observations require less training data
  • Easy to incorporate domain knowledge
  • State means only state of process, vs state of
    process and observational history Im keeping

68
Efficient Inference
69
Training CRFs
  • Methods
  • iterative scaling (quite slow)
  • conjugate gradient (much faster)
  • conjugate gradient with preconditioning (super
    fast)
  • limited-memory quasi-Newton methods (also super
    fast)
  • Complexity comparable to standard Baum-Welch

Sha Pereira 2002 Malouf 2002
70
Voted Perceptron Sequence Models
Collins 2002
Like CRFs with stochastic gradient ascent and a
Viterbi approximation.
Analogous to the gradient for this one training
instance
Avoids calculating the partition function
(normalizer), Zo, but gradient ascent, not
2nd-order or conjugate gradient method.
71
MEMM CRF Related Work
  • Maximum entropy for language tasks
  • Language modeling Rosenfeld 94, Chen
    Rosenfeld 99
  • Part-of-speech tagging Ratnaparkhi 98
  • Segmentation Beeferman, Berger Lafferty 99
  • Named entity recognition MENE Borthwick,
    Grishman,…98
  • HMMs for similar language tasks
  • Part of speech tagging Kupiec 92
  • Named entity recognition Bikel et al 99
  • Other Information Extraction Leek 97, Freitag
    McCallum 99
  • Serial Generative/Discriminative Approaches
  • Speech recognition Schwartz Austin 93
  • Reranking Parses Collins, 00
  • Other conditional Markov models
  • Non-probabilistic local decision models Brill
    95, Roth 98
  • Gradient-descent on state path LeCun et al 98
  • Markov Processes on Curves (MPCs) Saul Rahim
    99
  • Voted Perceptron-trained FSMs Collins 02

72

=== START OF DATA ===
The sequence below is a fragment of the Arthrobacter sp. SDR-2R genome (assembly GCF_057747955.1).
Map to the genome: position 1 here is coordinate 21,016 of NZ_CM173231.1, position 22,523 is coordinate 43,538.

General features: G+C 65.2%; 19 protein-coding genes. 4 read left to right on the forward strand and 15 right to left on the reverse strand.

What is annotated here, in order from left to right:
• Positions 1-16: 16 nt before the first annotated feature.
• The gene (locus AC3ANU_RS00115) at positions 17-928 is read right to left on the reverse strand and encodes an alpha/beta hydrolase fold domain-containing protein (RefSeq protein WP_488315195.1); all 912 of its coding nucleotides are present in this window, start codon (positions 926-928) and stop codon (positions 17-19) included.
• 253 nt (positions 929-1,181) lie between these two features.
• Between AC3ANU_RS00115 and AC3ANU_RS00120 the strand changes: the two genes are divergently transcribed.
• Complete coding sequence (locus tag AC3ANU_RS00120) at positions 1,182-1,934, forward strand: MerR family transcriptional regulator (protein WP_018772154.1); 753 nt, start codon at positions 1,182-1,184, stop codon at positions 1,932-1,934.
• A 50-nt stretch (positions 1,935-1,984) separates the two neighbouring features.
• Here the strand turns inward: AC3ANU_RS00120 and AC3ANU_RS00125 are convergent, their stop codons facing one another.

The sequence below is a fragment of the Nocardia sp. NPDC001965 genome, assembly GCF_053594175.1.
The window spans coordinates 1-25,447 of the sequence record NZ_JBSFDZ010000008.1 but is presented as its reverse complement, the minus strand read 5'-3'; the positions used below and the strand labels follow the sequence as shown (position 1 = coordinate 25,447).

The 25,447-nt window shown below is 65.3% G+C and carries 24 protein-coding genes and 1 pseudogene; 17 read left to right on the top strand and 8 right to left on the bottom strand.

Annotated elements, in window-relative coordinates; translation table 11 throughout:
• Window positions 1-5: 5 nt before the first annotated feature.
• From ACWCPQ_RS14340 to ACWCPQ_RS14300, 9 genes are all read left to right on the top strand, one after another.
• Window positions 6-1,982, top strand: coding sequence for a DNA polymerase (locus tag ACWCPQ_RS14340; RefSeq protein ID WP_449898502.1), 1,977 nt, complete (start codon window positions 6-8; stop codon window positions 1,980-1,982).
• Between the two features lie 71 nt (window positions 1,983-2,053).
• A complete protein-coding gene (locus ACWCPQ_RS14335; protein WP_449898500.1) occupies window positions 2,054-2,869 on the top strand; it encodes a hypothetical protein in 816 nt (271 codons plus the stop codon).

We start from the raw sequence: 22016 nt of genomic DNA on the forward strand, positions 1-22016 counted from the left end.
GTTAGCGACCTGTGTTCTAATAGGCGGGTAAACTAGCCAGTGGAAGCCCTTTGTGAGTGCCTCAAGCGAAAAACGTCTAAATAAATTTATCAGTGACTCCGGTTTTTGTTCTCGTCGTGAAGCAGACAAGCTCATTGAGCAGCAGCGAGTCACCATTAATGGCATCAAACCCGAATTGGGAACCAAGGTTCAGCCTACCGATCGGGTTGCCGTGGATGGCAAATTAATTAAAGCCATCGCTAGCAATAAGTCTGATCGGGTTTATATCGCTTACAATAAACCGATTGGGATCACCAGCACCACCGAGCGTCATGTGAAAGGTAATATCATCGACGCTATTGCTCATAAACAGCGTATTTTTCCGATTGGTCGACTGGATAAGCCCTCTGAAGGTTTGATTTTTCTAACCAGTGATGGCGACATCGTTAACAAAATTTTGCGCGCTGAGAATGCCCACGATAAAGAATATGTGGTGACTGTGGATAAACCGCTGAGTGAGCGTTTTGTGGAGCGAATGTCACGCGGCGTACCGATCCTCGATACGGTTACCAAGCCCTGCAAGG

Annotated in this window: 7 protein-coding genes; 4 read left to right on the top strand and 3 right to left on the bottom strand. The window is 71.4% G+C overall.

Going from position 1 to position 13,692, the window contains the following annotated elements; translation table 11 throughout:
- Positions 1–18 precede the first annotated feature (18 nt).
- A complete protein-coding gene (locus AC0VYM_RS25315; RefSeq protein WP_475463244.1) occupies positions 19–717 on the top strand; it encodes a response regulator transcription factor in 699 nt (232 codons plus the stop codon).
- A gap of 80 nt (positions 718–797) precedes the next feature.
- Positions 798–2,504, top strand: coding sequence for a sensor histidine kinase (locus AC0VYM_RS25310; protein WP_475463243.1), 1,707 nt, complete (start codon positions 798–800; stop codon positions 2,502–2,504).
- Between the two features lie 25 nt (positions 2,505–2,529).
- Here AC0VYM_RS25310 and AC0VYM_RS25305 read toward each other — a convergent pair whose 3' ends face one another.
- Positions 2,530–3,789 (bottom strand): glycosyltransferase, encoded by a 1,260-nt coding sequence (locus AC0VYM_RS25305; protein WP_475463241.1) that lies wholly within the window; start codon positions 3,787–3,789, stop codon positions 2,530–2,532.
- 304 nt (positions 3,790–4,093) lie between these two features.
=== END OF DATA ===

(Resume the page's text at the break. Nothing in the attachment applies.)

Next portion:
Part-of-speech Tagging
Pereira 2001 personal comm.
45 tags, 1M words training data, Penn Treebank
DT NN NN , NN , VBZ
RB JJ IN PRP VBZ DT NNS , IN
RB JJ NNS TO PRP VBG NNS
WDT VBP RP NNS JJ , NNS
VBD .
The asbestos fiber , crocidolite, is unusually
resilient once it enters the lungs , with even
brief exposures to it causing symptoms that show
up decades later , researchers said .
Using spelling features
use words, plus overlapping features
capitalized, begins with , contains hyphen,
ends in -ing, -ogy, -ed, -s, -ly, -ion, -tion,
-ity, -ies.
73
Person name Extraction
McCallum 2001, unpublished
74
Person name Extraction
75
Features in Experiment
  • Capitalized Xxxxx
  • Mixed Caps XxXxxx
  • All Caps XXXXX
  • Initial Cap X….
  • Contains Digit xxx5
  • All lowercase xxxx
  • Initial X
  • Punctuation .,!(), etc
  • Period .
  • Comma ,
  • Apostrophe
  • Dash -
  • Preceded by HTML tag
  • Character n-gram classifier says string is a
    person name (80 accurate)
  • In stopword list (the, of, their, etc)
  • In honorific list (Mr, Mrs, Dr, Sen, etc)
  • In person suffix list (Jr, Sr, PhD, etc)
  • In name particle list (de, la, van, der, etc)
  • In Census lastname list segmented by P(name)
  • In Census firstname list segmented by P(name)
  • In locations lists (states, cities, countries)
  • In company name list (J. C. Penny)
  • In list of company suffixes (Inc, Associates,
    Foundation)

Hand-built FSM person-name extractor says yes,
(prec/recall 30/95) Conjunctions of all
previous feature pairs, evaluated at the current
time step. Conjunctions of all previous feature
pairs, evaluated at current step and one step
ahead. All previous features, evaluated two steps
ahead. All previous features, evaluated one step
behind.
Total number of features 200k
76
Training and Testing
  • Trained on 65469 words from 85 pages, 30
    different companies web sites.
  • Training takes 4 hours on a 1 GHz Pentium.
  • Training precision/recall is 96 / 96.
  • Tested on different set of web pages with similar
    size characteristics.
  • Testing precision is 92 95,
    recall is 89 91.

77
Chinese Word Segmentation
McCallum Feng, to appear
  • Trained on 800 segmented sentences from UPenn
    Chinese Treebank.